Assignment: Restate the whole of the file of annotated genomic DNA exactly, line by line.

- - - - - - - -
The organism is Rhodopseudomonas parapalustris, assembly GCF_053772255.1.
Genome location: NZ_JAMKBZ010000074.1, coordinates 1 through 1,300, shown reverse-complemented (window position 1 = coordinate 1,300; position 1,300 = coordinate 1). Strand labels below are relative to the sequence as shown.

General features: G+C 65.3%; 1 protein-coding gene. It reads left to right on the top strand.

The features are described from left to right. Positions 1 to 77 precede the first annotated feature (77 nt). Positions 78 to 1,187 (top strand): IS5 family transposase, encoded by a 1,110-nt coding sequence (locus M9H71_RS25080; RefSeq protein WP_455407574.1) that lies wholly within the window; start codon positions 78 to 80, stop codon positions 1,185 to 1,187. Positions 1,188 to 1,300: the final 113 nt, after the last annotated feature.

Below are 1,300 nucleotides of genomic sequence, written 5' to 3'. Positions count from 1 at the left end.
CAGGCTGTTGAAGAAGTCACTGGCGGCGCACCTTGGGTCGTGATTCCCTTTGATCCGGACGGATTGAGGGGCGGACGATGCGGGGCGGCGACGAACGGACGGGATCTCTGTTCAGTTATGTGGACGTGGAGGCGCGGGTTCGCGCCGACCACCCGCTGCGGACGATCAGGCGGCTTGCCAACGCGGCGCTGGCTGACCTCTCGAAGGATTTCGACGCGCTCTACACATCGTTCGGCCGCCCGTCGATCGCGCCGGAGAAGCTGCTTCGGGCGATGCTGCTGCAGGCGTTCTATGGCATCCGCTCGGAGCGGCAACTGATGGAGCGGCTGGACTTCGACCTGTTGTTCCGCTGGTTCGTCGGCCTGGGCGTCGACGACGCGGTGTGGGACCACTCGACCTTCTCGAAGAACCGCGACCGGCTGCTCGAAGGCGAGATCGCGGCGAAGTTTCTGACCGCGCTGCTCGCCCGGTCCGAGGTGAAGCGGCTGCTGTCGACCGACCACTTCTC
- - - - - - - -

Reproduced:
The organism is Rhodopseudomonas parapalustris, assembly GCF_053772255.1.
Genome location: NZ_JAMKBZ010000074.1, coordinates 1 through 1,300, shown reverse-complemented (window position 1 = coordinate 1,300; position 1,300 = coordinate 1). Strand labels below are relative to the sequence as shown.

General features: G+C 65.3%; 1 protein-coding gene. It reads left to right on the top strand.

The features are described from left to right. Positions 1 to 77 precede the first annotated feature (77 nt). Positions 78 to 1,187 (top strand): IS5 family transposase, encoded by a 1,110-nt coding sequence (locus M9H71_RS25080; RefSeq protein WP_455407574.1) that lies wholly within the window; start codon positions 78 to 80, stop codon positions 1,185 to 1,187. Positions 1,188 to 1,300: the final 113 nt, after the last annotated feature.

Below are 1,300 nucleotides of genomic sequence, written 5' to 3'. Positions count from 1 at the left end.
CAGGCTGTTGAAGAAGTCACTGGCGGCGCACCTTGGGTCGTGATTCCCTTTGATCCGGACGGATTGAGGGGCGGACGATGCGGGGCGGCGACGAACGGACGGGATCTCTGTTCAGTTATGTGGACGTGGAGGCGCGGGTTCGCGCCGACCACCCGCTGCGGACGATCAGGCGGCTTGCCAACGCGGCGCTGGCTGACCTCTCGAAGGATTTCGACGCGCTCTACACATCGTTCGGCCGCCCGTCGATCGCGCCGGAGAAGCTGCTTCGGGCGATGCTGCTGCAGGCGTTCTATGGCATCCGCTCGGAGCGGCAACTGATGGAGCGGCTGGACTTCGACCTGTTGTTCCGCTGGTTCGTCGGCCTGGGCGTCGACGACGCGGTGTGGGACCACTCGACCTTCTCGAAGAACCGCGACCGGCTGCTCGAAGGCGAGATCGCGGCGAAGTTTCTGACCGCGCTGCTCGCCCGGTCCGAGGTGAAGCGGCTGCTGTCGACCGACCACTTCTC